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ISRI Calls For Mercury-Free Automobiles Bound For Recycling
contact: Janet B. Kreizman, 202-662-8527
For immediate Release: April 19, 2001
WASHINGTON, DC—The Institute of Scrap Recycling Industries, Inc. (ISRI) announced today that, as part of its Design for Recycling® initiative, ISRI joins environmental groups and state and local governments in calling for the establishment of a nationwide recovery and collection program for mercury switches in automobiles that are to be recycled. ISRI’s Board of Directors approved the Association’s policy on automotive mercury switches at their March 2001 Convention in San Antonio.
The policy recommends that, to the maximum extent practicable, mercury switches be removed from end-of-life vehicles (ELVs) prior to being delivered to a scrap processing facility. In addition to recommending removal of mercury switches from ELVs, the new ISRI policy calls on automakers to contribute financial and organizational resources to a mercury switch recovery and collection program.
“One of the most vexing issues faced by our industry is the continued inclusion of potentially hazardous materials, such as mercury, in the design and manufacture of automobiles, appliances, and other durable goods,” said ISRI President, Robin K. Wiener.
ISRI has advocated the concept of Design for Recycling® since the 1980s. Its goal is to encourage pre-production planning for safe and efficient recycling by eliminating hazardous and non-recyclable materials from the production process. In cases where there are no feasible design substitutes, manufacturers must take responsibility for the hazardous materials they introduce into the design of their products.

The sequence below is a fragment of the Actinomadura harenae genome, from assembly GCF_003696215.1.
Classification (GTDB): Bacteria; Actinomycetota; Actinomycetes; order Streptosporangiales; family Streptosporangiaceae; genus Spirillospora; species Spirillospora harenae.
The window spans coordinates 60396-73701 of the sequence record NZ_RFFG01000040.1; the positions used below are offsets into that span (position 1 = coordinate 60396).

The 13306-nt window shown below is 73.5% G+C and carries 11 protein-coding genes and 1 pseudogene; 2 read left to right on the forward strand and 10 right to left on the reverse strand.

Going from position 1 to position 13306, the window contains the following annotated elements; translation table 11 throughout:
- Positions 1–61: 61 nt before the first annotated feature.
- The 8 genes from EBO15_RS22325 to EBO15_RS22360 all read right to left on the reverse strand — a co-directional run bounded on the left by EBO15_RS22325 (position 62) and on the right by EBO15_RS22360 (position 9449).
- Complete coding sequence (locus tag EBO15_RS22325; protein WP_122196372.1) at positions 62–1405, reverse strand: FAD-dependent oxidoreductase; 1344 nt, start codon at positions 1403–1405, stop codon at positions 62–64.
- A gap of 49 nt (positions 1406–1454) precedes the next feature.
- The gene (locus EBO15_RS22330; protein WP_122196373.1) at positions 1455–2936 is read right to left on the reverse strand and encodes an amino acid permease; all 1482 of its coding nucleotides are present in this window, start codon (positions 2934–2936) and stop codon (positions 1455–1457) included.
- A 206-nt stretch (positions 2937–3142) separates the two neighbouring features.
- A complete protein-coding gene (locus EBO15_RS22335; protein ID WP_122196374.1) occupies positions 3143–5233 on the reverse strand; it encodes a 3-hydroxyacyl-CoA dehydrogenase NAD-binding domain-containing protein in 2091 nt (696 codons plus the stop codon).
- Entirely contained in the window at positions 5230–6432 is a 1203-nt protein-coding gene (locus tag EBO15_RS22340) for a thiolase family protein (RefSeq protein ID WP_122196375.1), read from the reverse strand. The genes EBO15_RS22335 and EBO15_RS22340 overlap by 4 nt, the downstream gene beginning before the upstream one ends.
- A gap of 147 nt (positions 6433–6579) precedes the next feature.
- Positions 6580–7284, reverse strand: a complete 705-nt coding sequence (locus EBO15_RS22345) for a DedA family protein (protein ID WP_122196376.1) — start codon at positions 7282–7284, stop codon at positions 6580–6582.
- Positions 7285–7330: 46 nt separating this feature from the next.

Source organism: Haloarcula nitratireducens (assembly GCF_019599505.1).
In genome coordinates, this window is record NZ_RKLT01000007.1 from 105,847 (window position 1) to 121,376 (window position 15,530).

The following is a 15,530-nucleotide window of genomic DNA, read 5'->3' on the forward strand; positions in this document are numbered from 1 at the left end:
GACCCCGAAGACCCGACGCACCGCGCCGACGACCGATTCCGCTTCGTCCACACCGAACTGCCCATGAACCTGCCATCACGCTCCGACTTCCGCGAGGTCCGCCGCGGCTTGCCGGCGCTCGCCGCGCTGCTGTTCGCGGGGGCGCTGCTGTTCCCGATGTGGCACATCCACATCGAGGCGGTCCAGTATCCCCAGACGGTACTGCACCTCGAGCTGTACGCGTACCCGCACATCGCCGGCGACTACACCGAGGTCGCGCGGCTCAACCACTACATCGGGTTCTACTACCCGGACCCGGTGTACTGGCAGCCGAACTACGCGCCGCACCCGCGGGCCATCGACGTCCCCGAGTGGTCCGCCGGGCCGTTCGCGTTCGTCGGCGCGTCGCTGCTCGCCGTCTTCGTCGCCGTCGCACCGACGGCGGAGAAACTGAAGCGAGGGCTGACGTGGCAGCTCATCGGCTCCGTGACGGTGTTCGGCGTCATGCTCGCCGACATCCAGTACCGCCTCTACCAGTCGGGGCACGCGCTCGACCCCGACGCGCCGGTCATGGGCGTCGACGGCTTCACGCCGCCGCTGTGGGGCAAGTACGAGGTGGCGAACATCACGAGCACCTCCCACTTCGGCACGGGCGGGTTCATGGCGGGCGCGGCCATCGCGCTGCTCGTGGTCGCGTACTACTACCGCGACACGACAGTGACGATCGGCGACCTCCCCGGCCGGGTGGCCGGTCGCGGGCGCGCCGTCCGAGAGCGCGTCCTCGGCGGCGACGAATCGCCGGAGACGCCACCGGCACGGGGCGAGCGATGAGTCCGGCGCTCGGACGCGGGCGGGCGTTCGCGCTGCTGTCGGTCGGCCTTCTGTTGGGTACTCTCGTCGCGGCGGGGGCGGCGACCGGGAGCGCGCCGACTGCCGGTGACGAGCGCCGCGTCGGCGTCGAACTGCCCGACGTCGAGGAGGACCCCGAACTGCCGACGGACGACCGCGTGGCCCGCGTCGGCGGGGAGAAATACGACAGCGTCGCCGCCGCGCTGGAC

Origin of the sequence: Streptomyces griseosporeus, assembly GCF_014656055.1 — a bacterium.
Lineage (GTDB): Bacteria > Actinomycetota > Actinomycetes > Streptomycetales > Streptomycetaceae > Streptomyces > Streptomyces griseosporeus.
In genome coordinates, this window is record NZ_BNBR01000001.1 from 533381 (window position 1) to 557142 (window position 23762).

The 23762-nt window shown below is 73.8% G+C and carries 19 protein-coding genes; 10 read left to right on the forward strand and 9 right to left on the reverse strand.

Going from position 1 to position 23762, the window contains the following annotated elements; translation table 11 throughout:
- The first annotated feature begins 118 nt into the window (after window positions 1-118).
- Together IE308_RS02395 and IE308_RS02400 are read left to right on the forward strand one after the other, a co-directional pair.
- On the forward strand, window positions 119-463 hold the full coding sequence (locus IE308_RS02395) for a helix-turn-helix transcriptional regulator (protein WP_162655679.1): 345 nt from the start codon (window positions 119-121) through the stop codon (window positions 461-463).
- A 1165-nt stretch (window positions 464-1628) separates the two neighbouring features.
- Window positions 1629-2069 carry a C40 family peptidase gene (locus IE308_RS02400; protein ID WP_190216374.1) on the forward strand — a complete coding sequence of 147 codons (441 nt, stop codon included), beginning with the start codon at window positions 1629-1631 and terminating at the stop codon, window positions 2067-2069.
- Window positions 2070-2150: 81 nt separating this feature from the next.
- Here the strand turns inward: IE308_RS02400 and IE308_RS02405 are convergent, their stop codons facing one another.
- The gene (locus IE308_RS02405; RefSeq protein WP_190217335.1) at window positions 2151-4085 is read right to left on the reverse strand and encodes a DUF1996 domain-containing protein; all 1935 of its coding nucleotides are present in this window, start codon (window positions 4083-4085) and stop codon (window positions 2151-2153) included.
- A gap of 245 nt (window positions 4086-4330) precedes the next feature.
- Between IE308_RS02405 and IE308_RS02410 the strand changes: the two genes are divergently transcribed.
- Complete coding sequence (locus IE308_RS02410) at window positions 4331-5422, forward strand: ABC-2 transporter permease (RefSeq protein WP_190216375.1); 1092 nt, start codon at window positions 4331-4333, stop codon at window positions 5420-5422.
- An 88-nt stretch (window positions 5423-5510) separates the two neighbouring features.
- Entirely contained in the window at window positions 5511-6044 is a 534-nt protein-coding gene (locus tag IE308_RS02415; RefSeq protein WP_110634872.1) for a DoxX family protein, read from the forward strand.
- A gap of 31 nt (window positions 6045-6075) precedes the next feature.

Mercury switches are used for convenience lighting in automobiles to activate lights in areas such as the trunk and hood. Eliminating these kinds of switches in favor of a less hazardous alternative—ball bearing switches—is a simple, cost-effective way to reduce the amount of mercury in the environment. “While auto manufacturers have made strides to phase out of the use of mercury in convenience lighting, there are millions of vehicles on the road today with mercury switches in them. It is to everyone’s benefit to make certain that these switches are removed prior to shredding,” emphasized Wiener.
ISRI’s position on the removal of mercury switches is consistent with the recommendations published in Toxics in Vehicles, a report developed by members of the Clean Car Campaign—a coalition of national and regional environmental organizations, including Environmental Defense, Ecology Center, and Great Lakes United. In addition, ISRI is calling on automakers to take financial responsibility for ensuring the proper handling of mercury switches and other mercury-containing devices in the existing fleet of vehicles, both on the road and retired.
“The domestic scrap recycling industry is an integral part of this nation’s efforts to reduce its growing waste volume, conserve its natural resources, and make better use of its diminishing landfill capacity. There are more than 200 shredders across the country, which are responsible for recycling 10 – 12 million automobiles every year,” stated Wiener. “For more than a century, the scrap recycling industry has provided a valuable service to consumers, manufacturers, and governments. Our industry should not bear the burden of the automakers’ decision to use mercury switches in automobiles.”
ISRI — the Institute of Scrap Recycling Industries, Inc. — is the trade association of the for-profit scrap processing and recycling industry, representing approximately 1,300 companies that process, broker, and industrially consume scrap commodities, including metals, paper, plastics, glass, rubber, textiles. Suppliers of equipment and services to this industry complete ISRI’s membership. A primary association objective is to bring about a greater awareness of the industry’s role in conserving the future through recycling and in increasing recycling by promoting Design for Recycling®. For more information about ISRI, please visit our web site at www.ISRI.org.